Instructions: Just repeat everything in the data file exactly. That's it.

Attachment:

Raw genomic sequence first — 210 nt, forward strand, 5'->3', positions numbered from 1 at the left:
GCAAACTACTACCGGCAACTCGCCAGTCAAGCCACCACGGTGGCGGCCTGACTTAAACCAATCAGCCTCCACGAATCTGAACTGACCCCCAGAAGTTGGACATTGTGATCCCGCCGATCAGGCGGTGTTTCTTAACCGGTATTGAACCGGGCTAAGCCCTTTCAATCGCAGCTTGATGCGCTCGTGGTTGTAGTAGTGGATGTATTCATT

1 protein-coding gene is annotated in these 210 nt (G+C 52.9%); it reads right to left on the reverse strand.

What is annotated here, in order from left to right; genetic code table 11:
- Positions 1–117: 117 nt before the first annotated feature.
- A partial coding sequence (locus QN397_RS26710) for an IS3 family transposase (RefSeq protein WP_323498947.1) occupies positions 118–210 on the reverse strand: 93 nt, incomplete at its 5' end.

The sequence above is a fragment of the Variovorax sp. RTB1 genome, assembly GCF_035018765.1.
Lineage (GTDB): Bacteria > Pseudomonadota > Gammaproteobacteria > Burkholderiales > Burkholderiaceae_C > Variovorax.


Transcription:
Raw genomic sequence first — 210 nt, forward strand, 5'->3', positions numbered from 1 at the left:
GCAAACTACTACCGGCAACTCGCCAGTCAAGCCACCACGGTGGCGGCCTGACTTAAACCAATCAGCCTCCACGAATCTGAACTGACCCCCAGAAGTTGGACATTGTGATCCCGCCGATCAGGCGGTGTTTCTTAACCGGTATTGAACCGGGCTAAGCCCTTTCAATCGCAGCTTGATGCGCTCGTGGTTGTAGTAGTGGATGTATTCATT

1 protein-coding gene is annotated in these 210 nt (G+C 52.9%); it reads right to left on the reverse strand.

What is annotated here, in order from left to right; genetic code table 11:
- Positions 1–117: 117 nt before the first annotated feature.
- A partial coding sequence (locus QN397_RS26710) for an IS3 family transposase (RefSeq protein WP_323498947.1) occupies positions 118–210 on the reverse strand: 93 nt, incomplete at its 5' end.

The sequence above is a fragment of the Variovorax sp. RTB1 genome, assembly GCF_035018765.1.
Lineage (GTDB): Bacteria > Pseudomonadota > Gammaproteobacteria > Burkholderiales > Burkholderiaceae_C > Variovorax.